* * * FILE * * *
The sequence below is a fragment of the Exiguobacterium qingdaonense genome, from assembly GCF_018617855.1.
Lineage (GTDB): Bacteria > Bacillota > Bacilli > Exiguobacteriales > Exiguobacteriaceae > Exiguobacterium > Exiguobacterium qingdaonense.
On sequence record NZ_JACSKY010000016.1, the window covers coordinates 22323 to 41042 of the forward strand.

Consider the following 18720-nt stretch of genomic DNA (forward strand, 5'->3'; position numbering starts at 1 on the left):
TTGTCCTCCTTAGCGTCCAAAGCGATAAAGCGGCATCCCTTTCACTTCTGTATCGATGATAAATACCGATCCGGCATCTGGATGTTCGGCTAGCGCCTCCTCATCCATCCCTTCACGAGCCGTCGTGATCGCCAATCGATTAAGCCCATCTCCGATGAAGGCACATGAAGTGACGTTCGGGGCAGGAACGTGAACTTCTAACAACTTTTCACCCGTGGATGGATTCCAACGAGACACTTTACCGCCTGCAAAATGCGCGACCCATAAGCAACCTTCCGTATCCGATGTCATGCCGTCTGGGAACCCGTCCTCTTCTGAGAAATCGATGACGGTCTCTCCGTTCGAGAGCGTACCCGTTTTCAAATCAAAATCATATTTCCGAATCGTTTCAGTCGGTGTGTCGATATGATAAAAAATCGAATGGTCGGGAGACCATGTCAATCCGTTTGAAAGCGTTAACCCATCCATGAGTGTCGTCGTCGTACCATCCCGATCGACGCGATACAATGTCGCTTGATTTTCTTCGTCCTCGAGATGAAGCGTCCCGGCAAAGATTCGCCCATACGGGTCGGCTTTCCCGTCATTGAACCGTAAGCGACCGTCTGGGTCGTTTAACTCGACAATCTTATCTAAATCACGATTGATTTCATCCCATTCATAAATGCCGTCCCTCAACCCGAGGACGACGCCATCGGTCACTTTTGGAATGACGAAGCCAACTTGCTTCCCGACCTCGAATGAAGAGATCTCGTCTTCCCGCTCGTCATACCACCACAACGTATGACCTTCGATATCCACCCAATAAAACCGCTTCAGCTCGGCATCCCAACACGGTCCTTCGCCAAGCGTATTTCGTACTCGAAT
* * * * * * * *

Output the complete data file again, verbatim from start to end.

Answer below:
The sequence below is a fragment of the Exiguobacterium qingdaonense genome, from assembly GCF_018617855.1.
Lineage (GTDB): Bacteria > Bacillota > Bacilli > Exiguobacteriales > Exiguobacteriaceae > Exiguobacterium > Exiguobacterium qingdaonense.
On sequence record NZ_JACSKY010000016.1, the window covers coordinates 22323 to 41042 of the forward strand.

Consider the following 18720-nt stretch of genomic DNA (forward strand, 5'->3'; position numbering starts at 1 on the left):
TTGTCCTCCTTAGCGTCCAAAGCGATAAAGCGGCATCCCTTTCACTTCTGTATCGATGATAAATACCGATCCGGCATCTGGATGTTCGGCTAGCGCCTCCTCATCCATCCCTTCACGAGCCGTCGTGATCGCCAATCGATTAAGCCCATCTCCGATGAAGGCACATGAAGTGACGTTCGGGGCAGGAACGTGAACTTCTAACAACTTTTCACCCGTGGATGGATTCCAACGAGACACTTTACCGCCTGCAAAATGCGCGACCCATAAGCAACCTTCCGTATCCGATGTCATGCCGTCTGGGAACCCGTCCTCTTCTGAGAAATCGATGACGGTCTCTCCGTTCGAGAGCGTACCCGTTTTCAAATCAAAATCATATTTCCGAATCGTTTCAGTCGGTGTGTCGATATGATAAAAAATCGAATGGTCGGGAGACCATGTCAATCCGTTTGAAAGCGTTAACCCATCCATGAGTGTCGTCGTCGTACCATCCCGATCGACGCGATACAATGTCGCTTGATTTTCTTCGTCCTCGAGATGAAGCGTCCCGGCAAAGATTCGCCCATACGGGTCGGCTTTCCCGTCATTGAACCGTAAGCGACCGTCTGGGTCGTTTAACTCGACAATCTTATCTAAATCACGATTGATTTCATCCCATTCATAAATGCCGTCCCTCAACCCGAGGACGACGCCATCGGTCACTTTTGGAATGACGAAGCCAACTTGCTTCCCGACCTCGAATGAAGAGATCTCGTCTTCCCGCTCGTCATACCACCACAACGTATGACCTTCGATATCCACCCAATAAAACCGCTTCAGCTCGGCATCCCAACACGGTCCTTCGCCAAGCGTATTTCGTACTCGAAT